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DignityUSA Responds to "Notes From a Community — Catholic and Gay," Published in America Magazine

On 3-28-98 AMERICA magazine published an article by Eric Stoltz, entitled "Notes From A Community — Catholic and Gay".

DignityUSA President responded to the article. An edited version of this letter appears in the April 18, 1998, edition of AMERICA.

April 2, 1998

106 West 56th St.
New York, NY 10019

Eric Stoltz' "Notes from a Community--Catholic and Gay" (America 3-28-98) provokes a mixed response from those of us working for the education and reform of our Church in its ministry to gay, lesbian, bisexual and transgender people. I am happy that Mr. Stoltz and apparently many other people have been able to find a home in his parish church. Yet he notes the absence of women from his community and the significant number of formerly Catholic gay men who are now feeding their spiritual needs in other denominations. He notes the struggle against the imperfections of the church, but does not name the stumbling blocks that prevent the replication in other churches and communities of the positive advances in his parish. He describes a church where gay couples bring up the gifts for Eucharist, but where a "don't ask, don't tell" way of life prevents the church from blessing these gay unions.

It is unfortunate that Mr. Stoltz does not share the names of others in his community or even the name of his parish a name that is so widely and well known that one has to ask whether it is omitted to really protect somebody or more as artifice. We are pleased that DIGNITY is mentioned the only name given in the article. However, I hope that there was no intent to somehow unfavorably juxtapose the described parish community with the various DIGNITY communities.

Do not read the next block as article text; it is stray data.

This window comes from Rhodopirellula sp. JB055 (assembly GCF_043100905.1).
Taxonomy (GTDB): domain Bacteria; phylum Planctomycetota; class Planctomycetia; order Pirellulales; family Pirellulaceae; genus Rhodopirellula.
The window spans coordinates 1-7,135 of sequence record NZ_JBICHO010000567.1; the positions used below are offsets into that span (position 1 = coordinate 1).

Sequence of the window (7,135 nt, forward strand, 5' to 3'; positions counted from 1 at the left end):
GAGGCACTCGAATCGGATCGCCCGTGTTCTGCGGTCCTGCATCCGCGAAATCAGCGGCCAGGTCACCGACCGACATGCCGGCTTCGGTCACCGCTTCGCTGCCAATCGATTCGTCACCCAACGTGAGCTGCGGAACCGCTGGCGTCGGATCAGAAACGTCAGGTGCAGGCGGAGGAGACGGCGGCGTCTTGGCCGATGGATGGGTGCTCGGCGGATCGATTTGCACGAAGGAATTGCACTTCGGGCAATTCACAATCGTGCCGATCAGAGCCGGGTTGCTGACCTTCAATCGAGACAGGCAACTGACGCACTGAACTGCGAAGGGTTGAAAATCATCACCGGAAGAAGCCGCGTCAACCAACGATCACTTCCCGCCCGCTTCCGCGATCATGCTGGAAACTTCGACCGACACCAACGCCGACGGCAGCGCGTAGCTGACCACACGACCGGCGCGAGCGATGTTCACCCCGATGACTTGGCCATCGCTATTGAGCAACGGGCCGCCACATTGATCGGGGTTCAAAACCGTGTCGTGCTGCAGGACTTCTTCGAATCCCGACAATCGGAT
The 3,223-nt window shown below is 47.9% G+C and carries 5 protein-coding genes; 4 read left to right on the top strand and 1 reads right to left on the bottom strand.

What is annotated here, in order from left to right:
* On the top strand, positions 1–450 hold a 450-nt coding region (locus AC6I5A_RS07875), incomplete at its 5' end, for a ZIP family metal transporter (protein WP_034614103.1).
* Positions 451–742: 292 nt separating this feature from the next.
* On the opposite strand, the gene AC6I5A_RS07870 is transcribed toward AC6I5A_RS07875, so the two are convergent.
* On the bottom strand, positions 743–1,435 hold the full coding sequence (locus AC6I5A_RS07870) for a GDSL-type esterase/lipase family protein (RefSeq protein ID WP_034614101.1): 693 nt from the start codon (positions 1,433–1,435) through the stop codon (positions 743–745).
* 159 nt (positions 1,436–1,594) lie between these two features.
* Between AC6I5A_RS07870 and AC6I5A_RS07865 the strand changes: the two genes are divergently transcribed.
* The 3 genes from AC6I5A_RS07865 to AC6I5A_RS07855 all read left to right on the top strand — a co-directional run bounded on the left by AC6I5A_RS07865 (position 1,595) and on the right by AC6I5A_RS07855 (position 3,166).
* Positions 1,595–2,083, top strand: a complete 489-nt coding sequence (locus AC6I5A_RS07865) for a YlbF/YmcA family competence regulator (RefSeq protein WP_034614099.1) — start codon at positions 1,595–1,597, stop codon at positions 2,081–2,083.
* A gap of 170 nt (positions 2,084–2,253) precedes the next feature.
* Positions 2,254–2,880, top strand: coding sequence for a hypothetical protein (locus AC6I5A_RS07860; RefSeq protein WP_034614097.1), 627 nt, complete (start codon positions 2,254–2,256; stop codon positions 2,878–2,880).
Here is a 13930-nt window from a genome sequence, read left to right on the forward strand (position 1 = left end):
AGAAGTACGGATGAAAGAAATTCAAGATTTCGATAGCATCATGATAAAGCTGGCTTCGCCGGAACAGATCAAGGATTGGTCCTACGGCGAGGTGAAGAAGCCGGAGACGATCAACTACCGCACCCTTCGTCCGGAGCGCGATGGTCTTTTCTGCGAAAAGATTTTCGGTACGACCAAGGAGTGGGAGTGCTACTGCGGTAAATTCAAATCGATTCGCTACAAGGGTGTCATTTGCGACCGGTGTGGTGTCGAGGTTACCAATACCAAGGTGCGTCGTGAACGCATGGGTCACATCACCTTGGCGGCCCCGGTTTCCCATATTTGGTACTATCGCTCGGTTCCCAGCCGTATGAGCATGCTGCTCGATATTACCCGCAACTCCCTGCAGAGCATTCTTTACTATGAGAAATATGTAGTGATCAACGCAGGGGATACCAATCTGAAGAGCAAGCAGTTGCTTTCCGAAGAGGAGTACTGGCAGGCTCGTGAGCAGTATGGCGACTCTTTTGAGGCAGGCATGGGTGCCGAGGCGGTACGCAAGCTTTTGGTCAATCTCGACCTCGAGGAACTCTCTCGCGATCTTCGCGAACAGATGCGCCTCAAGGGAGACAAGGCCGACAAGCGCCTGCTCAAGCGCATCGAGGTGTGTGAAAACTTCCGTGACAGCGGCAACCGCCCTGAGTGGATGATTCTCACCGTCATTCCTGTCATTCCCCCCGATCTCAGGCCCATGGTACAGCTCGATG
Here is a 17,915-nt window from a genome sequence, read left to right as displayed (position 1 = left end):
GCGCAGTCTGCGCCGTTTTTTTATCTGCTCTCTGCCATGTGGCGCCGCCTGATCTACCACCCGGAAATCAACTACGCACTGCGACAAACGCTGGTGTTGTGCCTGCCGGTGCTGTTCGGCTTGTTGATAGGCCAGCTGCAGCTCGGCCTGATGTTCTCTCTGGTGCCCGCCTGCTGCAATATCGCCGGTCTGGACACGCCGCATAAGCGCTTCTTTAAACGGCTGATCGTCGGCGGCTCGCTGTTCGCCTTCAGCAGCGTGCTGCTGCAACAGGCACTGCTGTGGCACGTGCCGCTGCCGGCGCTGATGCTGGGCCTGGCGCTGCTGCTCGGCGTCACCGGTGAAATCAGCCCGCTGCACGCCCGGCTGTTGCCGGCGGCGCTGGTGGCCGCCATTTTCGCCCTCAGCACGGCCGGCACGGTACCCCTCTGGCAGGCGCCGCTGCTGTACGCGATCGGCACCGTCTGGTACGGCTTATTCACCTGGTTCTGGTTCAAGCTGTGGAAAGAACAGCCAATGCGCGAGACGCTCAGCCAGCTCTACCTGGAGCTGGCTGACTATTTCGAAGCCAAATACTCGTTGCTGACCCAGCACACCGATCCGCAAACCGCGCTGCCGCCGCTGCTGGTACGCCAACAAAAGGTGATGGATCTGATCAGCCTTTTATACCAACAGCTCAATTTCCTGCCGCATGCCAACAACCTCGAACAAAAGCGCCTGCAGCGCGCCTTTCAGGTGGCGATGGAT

DIGNITY is working throughout the United States to assure that there are many more welcoming and affirming faith communities for gay and lesbian people. We are working to make real the Church's teaching that homosexual persons are to be accepted with dignity, compassion, sensitivity and respect. We are working to implement the Church's teaching that all forms of unjust discrimination are to be gotten rid of. We are working to assure that Mr. Stoltz' parish does not stop and rest on its laurels, but that it continues to make even more progress. DIGNITY is proud to be so sufficiently out that we can be named on behalf of the all-too-many persons who still suffer from an impaired sense of self-esteem because of inadequate or inappropriate Catholic ministry. DIGNITY invites all people to join us in our efforts of education and reform, regardless of their individual parish affiliation or situation. To the extent that our Church has made progress in improving its ministries to sexual minorities, DIGNITY with its 29 years of effort is willing to take and does claim credit.

In the meantime, let us remember that high church liturgies, with silver encrusted lectionaries and multiple acolytes in robes, may be artistically pleasing to some people and maybe even inspirational to some, but they are not essential . One has to challenge any ministry to gay, lesbian, bisexual and transgender people if that ministry, for example, does not include woman among the robed acolytes or does not seek to use inclusive language. I hope that the liturgies sponsored by our DIGNITY chapters are all both inspirational and sensitive to the "liberal agenda".


Robert F. Miailovich, President, DignityUSA